In 2016 open source is increasingly used for everything from cloud computing to big data to analytics and the mobile space.
For the past 10 years Black Duck Software has conducted an annual survey on open source use in conjunction with North Bridge venture partners. When we first started the survey a decade ago, about five percent of the code in use within the Fortune 500 was open source. Our most recent survey indicates that open source code now typically comprises 50 per cent of the average commercial application.
The year 2008 seems to have been the tipping point when the business community began to realize that open source was no longer a niche area associated with operating systems, but was really much more pervasive in terms of different technologies from web-based to mobile applications, core infrastructure, and development tools.
In 2011 our survey found that cost efficiencies were no longer the top reason why companies were adopting open source. Rather, enterprises were now viewing open source much more strategically in terms of how its use could speed up their time to market, deliver new functionality, and build new applications and services. That year was also when Marc Andreessen made his notable quote about software “eating the world.” By 2013, the word “software” could have been replaced by “open source,” and now in 2016 open source is increasingly used for everything from cloud computing to big data to analytics and the mobile space.
The Need for OS License Compliance
Over the years we’ve seen developers move from traditional code writing to more of an “assembly” mindset, where an application’s components are assembled from open source with proprietary code added as needed. While there are obvious benefits in the use of open source to reduce development costs and to accelerate time to market, there are also challenges around open source code management. One risk factor is open source license compliance. From a business perspective, that’s a valid concern. For example, poor open source code management can cause targets in M&A transactions to suffer. In Black Duck’s experience, 95 percent of the targets we audit have open source code they didn’t know they were using. Half the time that unknown open source was licensed under one of the licenses from the GPL family of licenses.
When unreported open source is discovered during due diligence, it can impact the acquiring company’s ability to go to market quickly with the target’s products, or otherwise derail plans that the acquiring company had for the target company’s software. That can lead to purchase price reduction or even a termination of the deal.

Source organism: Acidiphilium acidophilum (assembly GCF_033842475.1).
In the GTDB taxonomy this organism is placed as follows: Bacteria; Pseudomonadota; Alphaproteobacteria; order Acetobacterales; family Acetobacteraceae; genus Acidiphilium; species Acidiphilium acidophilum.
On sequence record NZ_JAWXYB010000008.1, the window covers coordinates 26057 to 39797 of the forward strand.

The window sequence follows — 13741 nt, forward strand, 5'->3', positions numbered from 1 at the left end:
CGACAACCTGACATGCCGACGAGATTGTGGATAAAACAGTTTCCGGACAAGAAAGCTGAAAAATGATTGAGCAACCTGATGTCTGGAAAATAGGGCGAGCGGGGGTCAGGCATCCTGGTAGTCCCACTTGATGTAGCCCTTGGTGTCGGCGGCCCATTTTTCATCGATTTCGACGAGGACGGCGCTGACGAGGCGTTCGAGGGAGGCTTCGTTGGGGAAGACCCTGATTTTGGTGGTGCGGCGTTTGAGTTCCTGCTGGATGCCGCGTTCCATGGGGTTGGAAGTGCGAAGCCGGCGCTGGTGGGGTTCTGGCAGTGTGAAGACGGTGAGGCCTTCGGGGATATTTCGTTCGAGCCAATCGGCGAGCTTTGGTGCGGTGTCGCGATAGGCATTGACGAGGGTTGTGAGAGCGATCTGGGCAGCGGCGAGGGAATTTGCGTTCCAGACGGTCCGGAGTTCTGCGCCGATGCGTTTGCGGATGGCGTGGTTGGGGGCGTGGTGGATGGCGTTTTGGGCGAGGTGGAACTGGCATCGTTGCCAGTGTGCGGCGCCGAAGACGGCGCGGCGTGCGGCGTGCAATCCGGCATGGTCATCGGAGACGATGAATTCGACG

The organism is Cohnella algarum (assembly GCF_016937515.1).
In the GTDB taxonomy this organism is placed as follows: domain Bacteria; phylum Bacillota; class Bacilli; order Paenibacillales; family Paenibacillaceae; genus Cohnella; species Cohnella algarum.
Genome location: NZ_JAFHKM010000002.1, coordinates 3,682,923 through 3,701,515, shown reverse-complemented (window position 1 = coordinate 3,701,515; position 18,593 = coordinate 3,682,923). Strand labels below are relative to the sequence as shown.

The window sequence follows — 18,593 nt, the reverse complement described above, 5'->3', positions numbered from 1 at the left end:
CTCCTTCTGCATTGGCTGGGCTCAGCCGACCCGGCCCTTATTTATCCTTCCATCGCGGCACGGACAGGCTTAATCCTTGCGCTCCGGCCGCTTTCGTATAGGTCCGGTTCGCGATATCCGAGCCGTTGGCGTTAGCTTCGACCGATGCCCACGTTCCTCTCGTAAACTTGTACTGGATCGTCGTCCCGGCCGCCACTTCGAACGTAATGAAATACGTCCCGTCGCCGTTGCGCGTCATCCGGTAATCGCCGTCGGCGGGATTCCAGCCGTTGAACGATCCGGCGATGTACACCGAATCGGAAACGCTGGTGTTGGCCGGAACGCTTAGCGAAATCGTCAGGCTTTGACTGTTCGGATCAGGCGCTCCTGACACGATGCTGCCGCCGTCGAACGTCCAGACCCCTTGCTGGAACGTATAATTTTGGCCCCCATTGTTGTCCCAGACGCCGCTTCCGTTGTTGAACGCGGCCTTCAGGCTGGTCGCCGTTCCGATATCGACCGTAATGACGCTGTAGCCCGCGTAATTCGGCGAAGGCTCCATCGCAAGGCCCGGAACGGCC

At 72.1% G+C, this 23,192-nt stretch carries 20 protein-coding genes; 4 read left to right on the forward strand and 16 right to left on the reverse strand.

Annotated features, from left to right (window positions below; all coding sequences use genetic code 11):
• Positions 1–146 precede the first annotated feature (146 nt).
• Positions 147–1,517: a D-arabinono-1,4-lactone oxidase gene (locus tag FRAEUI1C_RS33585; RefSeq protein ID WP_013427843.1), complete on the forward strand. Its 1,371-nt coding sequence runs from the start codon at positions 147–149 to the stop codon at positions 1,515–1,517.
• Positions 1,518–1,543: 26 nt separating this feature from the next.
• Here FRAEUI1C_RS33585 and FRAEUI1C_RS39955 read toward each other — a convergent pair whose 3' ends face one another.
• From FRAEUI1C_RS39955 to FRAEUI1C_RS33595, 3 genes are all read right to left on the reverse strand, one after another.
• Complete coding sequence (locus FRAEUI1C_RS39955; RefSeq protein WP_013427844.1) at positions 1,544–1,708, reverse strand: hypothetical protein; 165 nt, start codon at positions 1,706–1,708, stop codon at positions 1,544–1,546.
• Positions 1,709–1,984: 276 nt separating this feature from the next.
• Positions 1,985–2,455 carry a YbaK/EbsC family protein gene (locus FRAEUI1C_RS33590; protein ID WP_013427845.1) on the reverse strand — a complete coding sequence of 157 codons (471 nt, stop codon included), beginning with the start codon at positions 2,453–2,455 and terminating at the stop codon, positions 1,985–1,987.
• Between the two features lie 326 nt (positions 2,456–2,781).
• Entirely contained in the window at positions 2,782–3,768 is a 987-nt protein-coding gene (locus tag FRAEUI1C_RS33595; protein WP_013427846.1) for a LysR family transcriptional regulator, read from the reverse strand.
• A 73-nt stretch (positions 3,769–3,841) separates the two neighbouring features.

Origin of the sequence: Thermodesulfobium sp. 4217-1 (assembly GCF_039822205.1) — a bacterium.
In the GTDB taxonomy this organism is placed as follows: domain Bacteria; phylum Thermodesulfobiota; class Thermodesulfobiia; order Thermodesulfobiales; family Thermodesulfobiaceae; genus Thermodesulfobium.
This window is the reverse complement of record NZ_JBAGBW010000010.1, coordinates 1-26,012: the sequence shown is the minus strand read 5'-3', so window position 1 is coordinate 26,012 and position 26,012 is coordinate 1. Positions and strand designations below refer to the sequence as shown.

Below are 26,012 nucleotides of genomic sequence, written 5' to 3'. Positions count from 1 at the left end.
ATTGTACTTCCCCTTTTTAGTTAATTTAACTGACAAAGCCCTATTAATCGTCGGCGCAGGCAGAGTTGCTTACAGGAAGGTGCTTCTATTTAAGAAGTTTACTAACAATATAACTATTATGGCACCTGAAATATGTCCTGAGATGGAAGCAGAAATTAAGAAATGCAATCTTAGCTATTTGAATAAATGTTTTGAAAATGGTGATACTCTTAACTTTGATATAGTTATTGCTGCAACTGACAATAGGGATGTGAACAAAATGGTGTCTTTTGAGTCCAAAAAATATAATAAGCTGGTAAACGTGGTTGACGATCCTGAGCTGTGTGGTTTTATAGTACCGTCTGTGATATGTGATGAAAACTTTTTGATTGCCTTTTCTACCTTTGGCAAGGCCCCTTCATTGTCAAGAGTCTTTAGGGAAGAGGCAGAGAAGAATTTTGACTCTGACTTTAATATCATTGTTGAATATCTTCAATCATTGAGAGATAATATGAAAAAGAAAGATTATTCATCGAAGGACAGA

Insight into Open Source for Code Security
But beyond license compliance, a key risk around open source use is in not being aware of security vulnerabilities that lurk there. Of 200 applications recently audited by Black Duck, 67 percent contained known vulnerabilities in open source components, most of which had remained unpatched for more than five years. In fact, 4000+ new open source vulnerabilities are revealed every year.
If you don’t have visibility into the open source you use, and don’t have processes into place to track its ongoing security, you’re providing adversaries with a simple path to attack your application. With the popular use of open source, its security management can’t be ignored without putting your organization at risk of being the victim of the next high-profile and costly security exploit.
It’s important to note that the issue isn’t simply open source security vulnerabilities. The open source community is very quick to respond to discoveries of vulnerabilities and, in most cases, a fix is released the same day as the vulnerability details are published. The real issue is the need to have timely and continual insight into the open source code you’re using in order to keep it up-to-date and secure for both yourself and your customers.
Static application security testing, dynamic application security testing, and run-time application self-protection (otherwise known as SAST, DAST, and RASP) are all essential tools for finding application vulnerabilities in custom code. But alone they may provide an incomplete picture of risk, one of the reasons why cybersecurity leaders such as HPE and IBM both extended their application security testing solutions earlier this year to include open source scanning.
It’s critical to use security testing tools to gain visibility into and identify vulnerabilities in your proprietary code. Of equal importance is the need to understand the open source components in your applications, and have continuous insight into any risk that may be introduced by those components. Like any code, open source components age, new versions are released, and new vulnerabilities are discovered. Without continual visibility into open source as well as proprietary code, organisations risk exposing their applications to attack.